Reading between the lines of many health supplement labels is this caveat:
WARNING: This label may be misleading the public. Supplement facts represented on this label may be inaccurate or other valuable information withheld in order for this product to attract more selling value. Labels in the health supplement industry are often misleading. The FDA has limited oversight on health supplements. High profits in this lucrative industry has attracted all kinds of manufacturers, many using inferior raw materials, negligent production practices, inaccurate labeling and false claims to sell their products. The industry is so large and expanding that all kinds of manufacturers can make a niche for themselves in this highly profitable sector.How can you make a wise choice for a quality health supplement product? First, let’s understand what a health supplement is.
What is a Health Supplement?
Health supplements are dietary supplements defined by Congress in the Dietary Supplement Health and Education Act, 1994 as being, “a product (other than tobacco) taken by mouth that contains a dietary ingredient intended to supplement the diet. The dietary ingredients in these products may include: vitamins, minerals, herbs or other botanicals, amino acids, and substances such as enzymes, organ tissues, glandulars, and metabolites.” These supplements can be in various forms such as capsules, tablets, soft-gels, gel-caps, powders, liquids, or even bars. They can be used for many different purposes such as lowering cholesterol, increasing energy, supporting immune health, weight loss, weight/muscle gain, for overall well-being, or other health-benefiting reasons. These products are sold at health food stores, grocery stores, drug stores, national discount chains, mail-order and Internet.
Choosing from a myriad of health supplements can be a daunting task for a consumer. For any particular health concern, most health supplements all promise the same benefit, all have the same, if not similar ingredients. So how do you choose? Some of them even make tall, incredible health claims and only a few of them carry any precautionary warnings. Here are a few guidelines to go by when choosing a health supplement.
- The Credibility of the Manufacturer: Choose a manufacturer that has credibility. A GMP-certified company is a good start. GMP certified company would entail that strict manufacturing systems are in place at every stage of production.
- Ensure Credibility: Search the web for the company’s history and reputation. Does the website contain their contact information? Can you talk to them over the phone or through live assistance on their website for any queries you may have?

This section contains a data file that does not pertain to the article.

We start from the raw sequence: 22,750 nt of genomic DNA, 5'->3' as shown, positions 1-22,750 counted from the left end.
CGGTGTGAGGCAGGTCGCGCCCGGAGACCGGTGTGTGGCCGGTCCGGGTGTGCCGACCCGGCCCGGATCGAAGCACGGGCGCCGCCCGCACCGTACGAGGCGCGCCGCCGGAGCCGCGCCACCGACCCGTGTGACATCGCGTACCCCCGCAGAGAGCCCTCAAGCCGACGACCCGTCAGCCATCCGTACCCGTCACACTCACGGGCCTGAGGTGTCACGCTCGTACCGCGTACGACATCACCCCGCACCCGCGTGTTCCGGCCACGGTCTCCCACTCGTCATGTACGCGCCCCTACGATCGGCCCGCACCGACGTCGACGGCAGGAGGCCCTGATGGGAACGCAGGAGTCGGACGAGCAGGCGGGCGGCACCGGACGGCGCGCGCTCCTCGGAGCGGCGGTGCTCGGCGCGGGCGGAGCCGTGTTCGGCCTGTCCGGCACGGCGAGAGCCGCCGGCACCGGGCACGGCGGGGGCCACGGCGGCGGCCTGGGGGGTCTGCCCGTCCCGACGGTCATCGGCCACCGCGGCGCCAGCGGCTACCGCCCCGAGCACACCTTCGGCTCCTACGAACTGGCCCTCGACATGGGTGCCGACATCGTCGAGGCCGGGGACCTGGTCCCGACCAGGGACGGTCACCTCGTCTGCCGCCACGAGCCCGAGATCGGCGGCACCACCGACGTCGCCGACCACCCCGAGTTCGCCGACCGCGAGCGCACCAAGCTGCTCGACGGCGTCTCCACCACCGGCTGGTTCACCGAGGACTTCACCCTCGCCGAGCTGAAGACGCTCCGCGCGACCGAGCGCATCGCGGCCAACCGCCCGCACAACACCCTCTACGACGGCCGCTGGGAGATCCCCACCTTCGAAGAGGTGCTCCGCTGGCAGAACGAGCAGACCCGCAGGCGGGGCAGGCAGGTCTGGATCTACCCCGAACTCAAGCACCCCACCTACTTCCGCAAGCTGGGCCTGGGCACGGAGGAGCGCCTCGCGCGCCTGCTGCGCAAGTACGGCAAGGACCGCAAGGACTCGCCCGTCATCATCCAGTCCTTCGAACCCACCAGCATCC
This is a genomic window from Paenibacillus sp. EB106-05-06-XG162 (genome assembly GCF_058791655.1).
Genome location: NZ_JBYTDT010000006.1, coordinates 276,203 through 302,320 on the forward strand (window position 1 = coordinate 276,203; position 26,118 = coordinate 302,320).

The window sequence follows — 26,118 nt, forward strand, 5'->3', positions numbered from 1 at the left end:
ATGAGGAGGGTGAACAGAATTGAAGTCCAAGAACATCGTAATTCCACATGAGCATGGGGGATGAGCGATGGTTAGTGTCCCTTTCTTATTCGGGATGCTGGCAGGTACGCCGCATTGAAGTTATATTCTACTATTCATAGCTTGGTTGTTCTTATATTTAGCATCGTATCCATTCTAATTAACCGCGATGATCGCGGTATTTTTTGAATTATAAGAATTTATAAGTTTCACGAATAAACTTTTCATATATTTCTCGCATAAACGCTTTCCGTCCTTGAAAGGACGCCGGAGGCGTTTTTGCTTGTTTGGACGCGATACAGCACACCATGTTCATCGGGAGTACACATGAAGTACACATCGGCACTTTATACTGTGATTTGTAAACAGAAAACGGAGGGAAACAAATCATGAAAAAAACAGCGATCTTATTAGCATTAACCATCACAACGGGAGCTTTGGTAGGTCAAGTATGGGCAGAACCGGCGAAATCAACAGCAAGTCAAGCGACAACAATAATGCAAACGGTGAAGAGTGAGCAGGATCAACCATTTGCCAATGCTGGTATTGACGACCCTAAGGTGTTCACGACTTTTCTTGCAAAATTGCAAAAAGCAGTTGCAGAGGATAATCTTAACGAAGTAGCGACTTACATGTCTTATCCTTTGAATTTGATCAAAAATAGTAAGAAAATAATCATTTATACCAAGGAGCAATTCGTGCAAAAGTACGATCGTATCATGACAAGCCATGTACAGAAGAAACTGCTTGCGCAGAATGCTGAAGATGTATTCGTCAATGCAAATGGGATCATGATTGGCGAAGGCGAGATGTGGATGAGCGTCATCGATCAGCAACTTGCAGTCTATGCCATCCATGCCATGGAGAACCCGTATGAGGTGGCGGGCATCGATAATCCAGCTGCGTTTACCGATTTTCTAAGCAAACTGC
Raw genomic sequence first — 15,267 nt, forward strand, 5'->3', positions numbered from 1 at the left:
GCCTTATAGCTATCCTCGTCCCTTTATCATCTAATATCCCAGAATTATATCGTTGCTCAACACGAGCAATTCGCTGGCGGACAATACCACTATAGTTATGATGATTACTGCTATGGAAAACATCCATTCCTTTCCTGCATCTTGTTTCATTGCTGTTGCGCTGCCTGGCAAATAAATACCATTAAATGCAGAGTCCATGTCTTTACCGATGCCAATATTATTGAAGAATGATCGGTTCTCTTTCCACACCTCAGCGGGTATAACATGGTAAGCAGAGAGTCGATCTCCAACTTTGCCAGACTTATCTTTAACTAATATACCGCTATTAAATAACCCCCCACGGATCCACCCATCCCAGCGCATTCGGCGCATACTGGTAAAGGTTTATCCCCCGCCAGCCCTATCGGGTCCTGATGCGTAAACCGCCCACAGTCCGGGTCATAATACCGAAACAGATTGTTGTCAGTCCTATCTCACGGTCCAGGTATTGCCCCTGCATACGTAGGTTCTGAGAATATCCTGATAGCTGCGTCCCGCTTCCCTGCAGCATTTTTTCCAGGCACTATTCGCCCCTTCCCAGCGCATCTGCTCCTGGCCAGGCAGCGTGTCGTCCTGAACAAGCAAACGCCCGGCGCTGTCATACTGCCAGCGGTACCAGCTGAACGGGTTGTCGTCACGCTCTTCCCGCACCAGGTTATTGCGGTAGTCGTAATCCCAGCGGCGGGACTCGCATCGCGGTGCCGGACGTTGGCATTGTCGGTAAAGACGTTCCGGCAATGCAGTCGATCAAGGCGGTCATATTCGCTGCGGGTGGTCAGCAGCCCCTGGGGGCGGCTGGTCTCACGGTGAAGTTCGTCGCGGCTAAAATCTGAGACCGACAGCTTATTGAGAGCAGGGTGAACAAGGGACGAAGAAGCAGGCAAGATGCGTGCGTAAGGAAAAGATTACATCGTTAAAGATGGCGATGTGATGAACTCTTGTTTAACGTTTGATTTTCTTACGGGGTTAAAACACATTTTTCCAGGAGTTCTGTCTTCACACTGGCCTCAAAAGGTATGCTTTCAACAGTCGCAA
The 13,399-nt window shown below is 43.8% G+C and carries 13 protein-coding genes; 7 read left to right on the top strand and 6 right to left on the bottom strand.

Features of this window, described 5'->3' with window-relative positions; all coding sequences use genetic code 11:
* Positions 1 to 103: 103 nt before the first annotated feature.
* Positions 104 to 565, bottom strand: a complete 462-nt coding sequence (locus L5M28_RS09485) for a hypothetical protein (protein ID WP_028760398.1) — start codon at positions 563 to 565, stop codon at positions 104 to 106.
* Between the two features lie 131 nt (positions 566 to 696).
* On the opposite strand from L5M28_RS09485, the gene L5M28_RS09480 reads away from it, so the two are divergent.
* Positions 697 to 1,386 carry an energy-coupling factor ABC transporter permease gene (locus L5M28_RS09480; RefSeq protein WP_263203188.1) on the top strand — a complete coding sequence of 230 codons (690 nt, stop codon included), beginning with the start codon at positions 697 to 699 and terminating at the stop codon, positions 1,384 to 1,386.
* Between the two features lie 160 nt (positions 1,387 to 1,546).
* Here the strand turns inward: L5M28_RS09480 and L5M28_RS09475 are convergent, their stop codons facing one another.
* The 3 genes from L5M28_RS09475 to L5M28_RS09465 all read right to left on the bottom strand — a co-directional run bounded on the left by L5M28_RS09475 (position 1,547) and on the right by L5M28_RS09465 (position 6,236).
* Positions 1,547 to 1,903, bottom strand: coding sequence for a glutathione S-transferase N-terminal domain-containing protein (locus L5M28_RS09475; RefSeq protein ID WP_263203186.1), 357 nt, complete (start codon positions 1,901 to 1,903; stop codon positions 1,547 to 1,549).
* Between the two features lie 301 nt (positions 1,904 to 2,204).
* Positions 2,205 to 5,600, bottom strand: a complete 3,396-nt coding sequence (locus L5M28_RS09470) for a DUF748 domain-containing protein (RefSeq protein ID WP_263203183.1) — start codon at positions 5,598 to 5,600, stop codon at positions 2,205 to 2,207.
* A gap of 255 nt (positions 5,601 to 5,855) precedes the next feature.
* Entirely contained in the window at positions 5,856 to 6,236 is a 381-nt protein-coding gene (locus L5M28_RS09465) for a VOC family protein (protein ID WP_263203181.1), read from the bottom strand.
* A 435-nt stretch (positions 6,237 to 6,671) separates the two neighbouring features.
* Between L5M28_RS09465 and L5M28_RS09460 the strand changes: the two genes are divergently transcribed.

- Quality: In order to be effective, a health supplement must be of the highest possible quality. Quality varies widely because there are no quality standards in the health supplement industry. Factors to quality are:
- Physician Formulated Products: Look for products that have been physician formulated by a well-known doctor, not just accredited by a doctor.
- Research and Development. Check whether the company has a research and development team. This means they have conducted various tests and trials on the product to ensure safety and effectiveness of ingredients, including whether the end product is of the highest purity and potency value.
- Labels: The FDA requires that certain information appear on the dietary supplement label. Look for these:
- Name of product (including the word “supplement” or a statement that the product is a supplement)
- Net quantity of contents
- Name and place of business of manufacturer, packer, or distributor
- Directions for use
- In certain cases, a disclaimer: “This statement has not been evaluated by the Food and Drug Administration. This product is not intended to diagnose, treat, cure or prevent any disease.”
A Supplement Facts panel that lists:
- Serving size, list of dietary ingredients, amount per serving size (by weight), percent of Daily Value (%DV), if established
- If the dietary ingredient is a botanical, the scientific name of the plant or the common or usual name standardized in the reference Herbs of Commerce, 2nd Edition (2000 edition) and the name of the plant part used
- If the dietary ingredient is a proprietary blend (i.e., a blend exclusive to the manufacturer), the total weight of the blend and the components of the blend in order of predominance by weight
- Try not to make the price of the product a deciding factor. There are many cheaper products available in the market but in the long run your health will benefit from a product from a reliable manufacturer.
- Tall health claims: If the product makes incredulous claims that seem too good to be true, use your discretion. Avoid such products.
- Expiration date. Dietary supplements should carry an expiration date as they can lose potency over time.
- Educate yourself. Study the ingredients on the internet. Visit reliable sites that will give you accurate information on the ingredients in the product. Some of the ingredients may be safe to use, but have precautions for use not mentioned on the label.
- Precautions: If you are taking medications, be aware that herbal supplements may interact adversely with them. If you are under 18 or over 65 be aware that herbal supplements may not have been tested on your age group.
- Check with your doctor before taking any health supplements.
Remember, dietary supplements are not a substitute for food, but can complement your diet especially if you are not getting the required nutrition you need through your diet.